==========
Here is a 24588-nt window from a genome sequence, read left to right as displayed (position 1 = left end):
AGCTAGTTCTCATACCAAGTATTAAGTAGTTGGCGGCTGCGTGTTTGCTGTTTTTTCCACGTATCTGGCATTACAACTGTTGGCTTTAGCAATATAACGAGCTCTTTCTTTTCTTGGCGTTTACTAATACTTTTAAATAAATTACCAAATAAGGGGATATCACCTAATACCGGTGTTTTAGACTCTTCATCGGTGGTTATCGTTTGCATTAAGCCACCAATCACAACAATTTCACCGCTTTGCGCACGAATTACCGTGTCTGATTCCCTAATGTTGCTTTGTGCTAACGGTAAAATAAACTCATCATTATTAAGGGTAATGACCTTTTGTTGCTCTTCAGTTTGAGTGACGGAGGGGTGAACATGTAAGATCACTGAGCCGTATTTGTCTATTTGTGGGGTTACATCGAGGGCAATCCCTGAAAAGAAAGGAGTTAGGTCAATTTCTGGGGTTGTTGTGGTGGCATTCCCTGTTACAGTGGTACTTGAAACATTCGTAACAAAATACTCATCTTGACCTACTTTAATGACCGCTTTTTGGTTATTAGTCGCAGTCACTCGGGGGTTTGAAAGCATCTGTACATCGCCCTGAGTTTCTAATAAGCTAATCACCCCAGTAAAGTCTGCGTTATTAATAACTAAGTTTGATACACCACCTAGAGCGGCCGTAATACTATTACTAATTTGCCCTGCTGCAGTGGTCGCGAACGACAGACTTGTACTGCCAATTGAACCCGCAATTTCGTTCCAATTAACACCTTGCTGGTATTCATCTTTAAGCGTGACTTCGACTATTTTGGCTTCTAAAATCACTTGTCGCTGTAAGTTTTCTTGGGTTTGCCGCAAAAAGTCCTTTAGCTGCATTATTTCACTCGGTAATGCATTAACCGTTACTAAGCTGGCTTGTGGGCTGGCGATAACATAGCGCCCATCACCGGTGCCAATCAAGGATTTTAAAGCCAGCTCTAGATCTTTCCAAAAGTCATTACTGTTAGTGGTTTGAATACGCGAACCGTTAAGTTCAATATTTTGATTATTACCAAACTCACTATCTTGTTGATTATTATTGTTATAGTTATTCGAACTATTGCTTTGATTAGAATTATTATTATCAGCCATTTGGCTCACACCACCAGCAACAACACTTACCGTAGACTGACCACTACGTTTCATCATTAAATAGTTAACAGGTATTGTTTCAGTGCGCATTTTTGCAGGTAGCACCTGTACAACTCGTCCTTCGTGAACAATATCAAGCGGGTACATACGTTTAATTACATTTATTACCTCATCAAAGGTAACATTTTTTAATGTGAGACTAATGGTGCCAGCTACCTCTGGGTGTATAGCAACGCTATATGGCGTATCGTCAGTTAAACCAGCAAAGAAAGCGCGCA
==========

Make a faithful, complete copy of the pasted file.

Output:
Here is a 24588-nt window from a genome sequence, read left to right as displayed (position 1 = left end):
AGCTAGTTCTCATACCAAGTATTAAGTAGTTGGCGGCTGCGTGTTTGCTGTTTTTTCCACGTATCTGGCATTACAACTGTTGGCTTTAGCAATATAACGAGCTCTTTCTTTTCTTGGCGTTTACTAATACTTTTAAATAAATTACCAAATAAGGGGATATCACCTAATACCGGTGTTTTAGACTCTTCATCGGTGGTTATCGTTTGCATTAAGCCACCAATCACAACAATTTCACCGCTTTGCGCACGAATTACCGTGTCTGATTCCCTAATGTTGCTTTGTGCTAACGGTAAAATAAACTCATCATTATTAAGGGTAATGACCTTTTGTTGCTCTTCAGTTTGAGTGACGGAGGGGTGAACATGTAAGATCACTGAGCCGTATTTGTCTATTTGTGGGGTTACATCGAGGGCAATCCCTGAAAAGAAAGGAGTTAGGTCAATTTCTGGGGTTGTTGTGGTGGCATTCCCTGTTACAGTGGTACTTGAAACATTCGTAACAAAATACTCATCTTGACCTACTTTAATGACCGCTTTTTGGTTATTAGTCGCAGTCACTCGGGGGTTTGAAAGCATCTGTACATCGCCCTGAGTTTCTAATAAGCTAATCACCCCAGTAAAGTCTGCGTTATTAATAACTAAGTTTGATACACCACCTAGAGCGGCCGTAATACTATTACTAATTTGCCCTGCTGCAGTGGTCGCGAACGACAGACTTGTACTGCCAATTGAACCCGCAATTTCGTTCCAATTAACACCTTGCTGGTATTCATCTTTAAGCGTGACTTCGACTATTTTGGCTTCTAAAATCACTTGTCGCTGTAAGTTTTCTTGGGTTTGCCGCAAAAAGTCCTTTAGCTGCATTATTTCACTCGGTAATGCATTAACCGTTACTAAGCTGGCTTGTGGGCTGGCGATAACATAGCGCCCATCACCGGTGCCAATCAAGGATTTTAAAGCCAGCTCTAGATCTTTCCAAAAGTCATTACTGTTAGTGGTTTGAATACGCGAACCGTTAAGTTCAATATTTTGATTATTACCAAACTCACTATCTTGTTGATTATTATTGTTATAGTTATTCGAACTATTGCTTTGATTAGAATTATTATTATCAGCCATTTGGCTCACACCACCAGCAACAACACTTACCGTAGACTGACCACTACGTTTCATCATTAAATAGTTAACAGGTATTGTTTCAGTGCGCATTTTTGCAGGTAGCACCTGTACAACTCGTCCTTCGTGAACAATATCAAGCGGGTACATACGTTTAATTACATTTATTACCTCATCAAAGGTAACATTTTTTAATGTGAGACTAATGGTGCCAGCTACCTCTGGGTGTATAGCAACGCTATATGGCGTATCGTCAGTTAAACCAGCAAAGAAAGCGCGCA